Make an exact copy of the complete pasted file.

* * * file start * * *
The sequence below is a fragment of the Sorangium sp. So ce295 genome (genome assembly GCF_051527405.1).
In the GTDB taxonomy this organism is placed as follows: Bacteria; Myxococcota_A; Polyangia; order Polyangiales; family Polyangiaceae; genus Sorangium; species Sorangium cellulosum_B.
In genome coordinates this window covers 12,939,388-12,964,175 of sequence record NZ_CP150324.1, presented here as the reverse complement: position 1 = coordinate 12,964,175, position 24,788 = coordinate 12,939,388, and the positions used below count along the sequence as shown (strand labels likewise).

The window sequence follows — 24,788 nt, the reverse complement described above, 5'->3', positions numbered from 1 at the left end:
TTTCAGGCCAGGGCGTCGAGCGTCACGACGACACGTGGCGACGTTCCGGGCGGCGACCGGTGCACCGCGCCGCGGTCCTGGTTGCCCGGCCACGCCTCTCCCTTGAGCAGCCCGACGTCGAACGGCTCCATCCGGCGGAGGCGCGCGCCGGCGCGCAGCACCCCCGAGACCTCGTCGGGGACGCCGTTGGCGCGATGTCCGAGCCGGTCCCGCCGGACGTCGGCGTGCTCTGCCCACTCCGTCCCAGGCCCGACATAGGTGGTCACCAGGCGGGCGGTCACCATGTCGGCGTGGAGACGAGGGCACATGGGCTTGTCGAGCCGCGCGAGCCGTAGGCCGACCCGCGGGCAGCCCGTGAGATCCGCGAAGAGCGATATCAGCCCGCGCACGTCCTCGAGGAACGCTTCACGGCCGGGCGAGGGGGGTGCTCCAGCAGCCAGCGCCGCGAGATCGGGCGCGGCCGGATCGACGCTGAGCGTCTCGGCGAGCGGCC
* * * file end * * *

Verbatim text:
The sequence below is a fragment of the Sorangium sp. So ce295 genome (genome assembly GCF_051527405.1).
In the GTDB taxonomy this organism is placed as follows: Bacteria; Myxococcota_A; Polyangia; order Polyangiales; family Polyangiaceae; genus Sorangium; species Sorangium cellulosum_B.
In genome coordinates this window covers 12,939,388-12,964,175 of sequence record NZ_CP150324.1, presented here as the reverse complement: position 1 = coordinate 12,964,175, position 24,788 = coordinate 12,939,388, and the positions used below count along the sequence as shown (strand labels likewise).

The window sequence follows — 24,788 nt, the reverse complement described above, 5'->3', positions numbered from 1 at the left end:
TTTCAGGCCAGGGCGTCGAGCGTCACGACGACACGTGGCGACGTTCCGGGCGGCGACCGGTGCACCGCGCCGCGGTCCTGGTTGCCCGGCCACGCCTCTCCCTTGAGCAGCCCGACGTCGAACGGCTCCATCCGGCGGAGGCGCGCGCCGGCGCGCAGCACCCCCGAGACCTCGTCGGGGACGCCGTTGGCGCGATGTCCGAGCCGGTCCCGCCGGACGTCGGCGTGCTCTGCCCACTCCGTCCCAGGCCCGACATAGGTGGTCACCAGGCGGGCGGTCACCATGTCGGCGTGGAGACGAGGGCACATGGGCTTGTCGAGCCGCGCGAGCCGTAGGCCGACCCGCGGGCAGCCCGTGAGATCCGCGAAGAGCGATATCAGCCCGCGCACGTCCTCGAGGAACGCTTCACGGCCGGGCGAGGGGGGTGCTCCAGCAGCCAGCGCCGCGAGATCGGGCGCGGCCGGATCGACGCTGAGCGTCTCGGCGAGCGGCC